Graduation Student Speaker: Stephanie Reynolds

Stephanie Reynolds was one of the student speakers at the Penn State World Campus Graduation Celebration for spring semester. Here are the remarks she shared: 

Hello and good evening. Twenty three years ago, I started on the journey of higher education. I was 17 years old, and I had a plan with a capital P. I was going to go to the college my father attended no matter that it cost $21,000 a year. I was going to get my Bachelor’s degree in nursing, go to work in a hospital and then specialize. That was just the way it was going to be!

And then life happened. My first semester was a disaster. On my own for the first time, I went totally hog-wild with parties, staying up into the wee hours, and doing everything but studying. My GPA took a hit that it never really recovered from. Some of my fellow nursing students were finding that even the hospital where they did their clinical rotations would not hire them after graduation due to gaps in curriculum. I felt I was in a major that was failing me, and I was running out of money fast.

The one good thing that came out of my time there was that I met my husband in a psychology class my second semester. We hit it off right away despite our very obvious age difference. During our last semester, we found out I was pregnant with our son. Neither of us had money to continue school and we didn’t want to accumulate more debt in loans, while also raising a baby so we left school, got married, and set out on our own.

Things weren’t easy. We made a deal that when one of us got a job, the other would stay home with the baby. That has been our way for the past 20 years. Through thick and thin, we have been together as a family. We have even survived homelessness when neither of us had a job, and the rent came due one too many times without a way to pay it.  We managed to come out of it at the end a bit beleaguered but still together as a family.

Since then, life has slowly gotten better. I got one job, and then a better job, and then a better one each time. After working in healthcare for quite a while, I realized it was not going the way I wanted so when a friend told me about public service, I took the clerical test and have been with the Commonwealth for 11 years.

When I took that job, I was introduced to the American Federation of State, County and Municipal Employees, the largest trade union of public employees in the United States. I knew about unions from my father’s involvement with United Steelworkers, but this was the first time that I could join one. I found that my lack of a degree which had held me back in so many areas, was not a problem in the union. They had trainings that taught me about labor history and unionism.

As I grew in my career, my involvement with my union also grew. The leadership and educational conferences I attended allowed me to take a variety of roles with increasing responsibility in my local chapter. I was promoted to supervisor, became a steward of the clerical supervisors from all the county offices and was given the opportunity to become a Local Union Training Instructor where I teach officers and stewards of union locals. I also became very involved with the Coalition of Labor Union Women on both the national level and as Secretary of the local chapter.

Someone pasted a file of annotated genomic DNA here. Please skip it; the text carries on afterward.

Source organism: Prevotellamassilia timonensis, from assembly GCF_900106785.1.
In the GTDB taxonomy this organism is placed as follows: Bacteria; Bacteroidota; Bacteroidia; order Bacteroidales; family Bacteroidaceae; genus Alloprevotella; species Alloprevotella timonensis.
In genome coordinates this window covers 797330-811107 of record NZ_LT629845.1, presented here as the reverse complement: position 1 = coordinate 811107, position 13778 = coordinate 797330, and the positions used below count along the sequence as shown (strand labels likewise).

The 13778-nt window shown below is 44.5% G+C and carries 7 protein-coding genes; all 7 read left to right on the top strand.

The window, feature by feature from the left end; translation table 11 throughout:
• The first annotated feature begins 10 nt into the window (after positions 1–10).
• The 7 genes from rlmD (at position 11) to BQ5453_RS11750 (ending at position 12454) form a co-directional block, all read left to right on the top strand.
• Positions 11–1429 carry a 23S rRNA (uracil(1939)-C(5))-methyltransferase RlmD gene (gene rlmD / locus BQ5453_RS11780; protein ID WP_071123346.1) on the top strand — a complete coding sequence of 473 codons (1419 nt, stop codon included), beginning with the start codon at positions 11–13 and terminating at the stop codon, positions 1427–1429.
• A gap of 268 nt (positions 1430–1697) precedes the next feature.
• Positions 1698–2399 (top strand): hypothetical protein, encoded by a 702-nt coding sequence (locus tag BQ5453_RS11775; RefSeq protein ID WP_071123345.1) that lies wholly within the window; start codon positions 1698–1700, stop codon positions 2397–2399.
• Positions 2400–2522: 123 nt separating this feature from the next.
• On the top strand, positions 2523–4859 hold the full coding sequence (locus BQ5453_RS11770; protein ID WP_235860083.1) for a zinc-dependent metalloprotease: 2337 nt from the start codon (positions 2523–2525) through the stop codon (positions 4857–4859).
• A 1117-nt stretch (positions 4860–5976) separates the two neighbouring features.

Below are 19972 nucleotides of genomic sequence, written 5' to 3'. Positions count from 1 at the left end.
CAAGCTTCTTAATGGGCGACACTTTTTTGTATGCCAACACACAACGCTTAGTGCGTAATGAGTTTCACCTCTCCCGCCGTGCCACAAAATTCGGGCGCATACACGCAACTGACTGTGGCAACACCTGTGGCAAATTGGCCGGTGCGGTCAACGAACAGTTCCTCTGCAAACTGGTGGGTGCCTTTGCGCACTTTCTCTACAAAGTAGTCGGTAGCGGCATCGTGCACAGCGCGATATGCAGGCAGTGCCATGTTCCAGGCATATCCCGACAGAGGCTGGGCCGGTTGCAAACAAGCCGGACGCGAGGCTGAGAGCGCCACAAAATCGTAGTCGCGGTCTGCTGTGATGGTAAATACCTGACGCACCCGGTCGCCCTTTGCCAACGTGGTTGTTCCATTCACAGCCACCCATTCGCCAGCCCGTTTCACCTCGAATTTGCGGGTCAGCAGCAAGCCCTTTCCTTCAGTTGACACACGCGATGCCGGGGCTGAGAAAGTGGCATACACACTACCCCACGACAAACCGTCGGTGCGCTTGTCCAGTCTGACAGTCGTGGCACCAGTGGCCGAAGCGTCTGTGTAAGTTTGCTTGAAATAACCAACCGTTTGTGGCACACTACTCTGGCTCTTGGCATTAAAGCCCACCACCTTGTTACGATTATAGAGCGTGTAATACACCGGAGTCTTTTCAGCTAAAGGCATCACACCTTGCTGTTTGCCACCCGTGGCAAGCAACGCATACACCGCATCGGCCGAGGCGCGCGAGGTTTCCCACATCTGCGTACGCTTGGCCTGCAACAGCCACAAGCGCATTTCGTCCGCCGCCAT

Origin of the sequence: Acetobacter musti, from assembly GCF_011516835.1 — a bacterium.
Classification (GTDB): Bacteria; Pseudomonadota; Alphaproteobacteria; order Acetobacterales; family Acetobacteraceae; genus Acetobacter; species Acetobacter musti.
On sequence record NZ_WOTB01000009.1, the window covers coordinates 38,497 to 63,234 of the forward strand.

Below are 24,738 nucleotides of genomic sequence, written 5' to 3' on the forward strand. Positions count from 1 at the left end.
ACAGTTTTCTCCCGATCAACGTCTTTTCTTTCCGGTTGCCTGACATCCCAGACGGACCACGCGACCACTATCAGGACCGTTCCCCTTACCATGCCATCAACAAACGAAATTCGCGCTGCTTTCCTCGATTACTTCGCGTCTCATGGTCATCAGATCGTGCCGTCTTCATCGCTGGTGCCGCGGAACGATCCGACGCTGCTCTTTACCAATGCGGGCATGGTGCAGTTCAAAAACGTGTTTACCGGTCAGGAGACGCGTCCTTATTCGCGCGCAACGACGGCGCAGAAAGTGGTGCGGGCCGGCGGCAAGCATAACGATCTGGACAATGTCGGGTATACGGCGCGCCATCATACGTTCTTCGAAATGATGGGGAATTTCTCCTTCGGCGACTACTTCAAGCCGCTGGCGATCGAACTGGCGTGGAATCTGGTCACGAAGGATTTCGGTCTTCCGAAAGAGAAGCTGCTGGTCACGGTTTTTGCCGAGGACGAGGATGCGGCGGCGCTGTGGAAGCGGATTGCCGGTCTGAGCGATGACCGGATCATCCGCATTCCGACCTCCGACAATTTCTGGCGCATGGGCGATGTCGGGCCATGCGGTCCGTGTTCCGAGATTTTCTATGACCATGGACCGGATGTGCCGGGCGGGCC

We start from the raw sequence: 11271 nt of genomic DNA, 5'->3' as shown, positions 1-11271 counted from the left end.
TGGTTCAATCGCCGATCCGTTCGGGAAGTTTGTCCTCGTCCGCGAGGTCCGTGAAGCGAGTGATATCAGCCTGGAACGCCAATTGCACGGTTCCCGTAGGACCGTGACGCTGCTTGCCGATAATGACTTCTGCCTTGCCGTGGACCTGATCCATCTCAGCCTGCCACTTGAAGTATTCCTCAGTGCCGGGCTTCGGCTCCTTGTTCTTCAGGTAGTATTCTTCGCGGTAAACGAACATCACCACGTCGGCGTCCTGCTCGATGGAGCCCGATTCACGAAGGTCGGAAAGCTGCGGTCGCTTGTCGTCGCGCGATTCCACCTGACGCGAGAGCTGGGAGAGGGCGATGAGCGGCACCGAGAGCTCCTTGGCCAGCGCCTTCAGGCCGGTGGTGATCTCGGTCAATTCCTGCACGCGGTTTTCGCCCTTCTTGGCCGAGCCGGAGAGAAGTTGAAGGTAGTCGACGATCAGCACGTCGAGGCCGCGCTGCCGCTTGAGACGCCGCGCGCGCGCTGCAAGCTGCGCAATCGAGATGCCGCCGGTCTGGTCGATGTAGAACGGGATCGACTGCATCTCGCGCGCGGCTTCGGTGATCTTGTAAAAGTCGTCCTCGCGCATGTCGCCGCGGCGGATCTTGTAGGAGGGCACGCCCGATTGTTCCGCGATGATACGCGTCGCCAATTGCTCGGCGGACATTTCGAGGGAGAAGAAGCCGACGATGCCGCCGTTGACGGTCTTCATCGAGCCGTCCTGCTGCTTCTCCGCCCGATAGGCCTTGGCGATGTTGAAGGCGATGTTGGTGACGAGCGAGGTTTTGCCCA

With all this going on, there was still something missing, something nagging me. I loved to learn and would take every opportunity I could, at any job that offered it, to advance my learning. After a while, I topped out and there was nothing left for me to learn at my level.

In 2010, I was attending a union convention in Pittsburgh – the PA AFL-CIO convention for those who may be familiar with it – when a friend of mine introduced me to a woman at the convention. Her name was Amy Dietz, and she was there to promote the Labor and Employment Relations program at Penn State.

The three of us went to dinner, and we had the conversation that changed everything for me. I was lamenting the lack of a challenge in my career, and Amy started a series of rapid-fire questions that I came to know as the “Amy interview.” She asked about my work and why I hadn’t tried to get a promotion; she asked about school and why I didn’t have a degree; she asked about everything. Every time I gave an answer, hearing it out loud made it sound like an excuse, and Amy had a response for each. I said I was not yet ready for a promotion, and she said, if not now, when? I said I had no time for school, and she gave me a Penn State World Campus brochure, her business card, and her spiel about the 100% online labor and employment relations degree. I left that dinner with a feeling of empowerment I had never felt before.

It only took me a few months to get the promotion after that dinner, but it took me about four years to get my finances together and apply to World Campus. What kept me going for these four years was the support of my family, my friends, my union, and above all, Amy cheering me on. Even though Amy passed away this past March, I know she will be cheering me on as I cross that stage.

Now that I’ve followed through on the goals Amy motivated me to pursue, I would like to provide some lessons or words of wisdom to you, but I feel that all of you in this room already know what I am going to say. The reason we as World Campus students got to this point is because we all know how to sacrifice. We sacrifice giving attention to our families because we must get that paper done on time. We sacrifice our sleep when we work all day and study at night. We sacrifice our studying, so we can spend time with loved ones. We sacrifice to better ourselves, our families, and our work, and achieve the dream of getting that Penn State degree.

Tomorrow, when you and I hear our names and walk across that stage, hold your heads up high. All that sacrifice to get here is over, and we step into the future together because…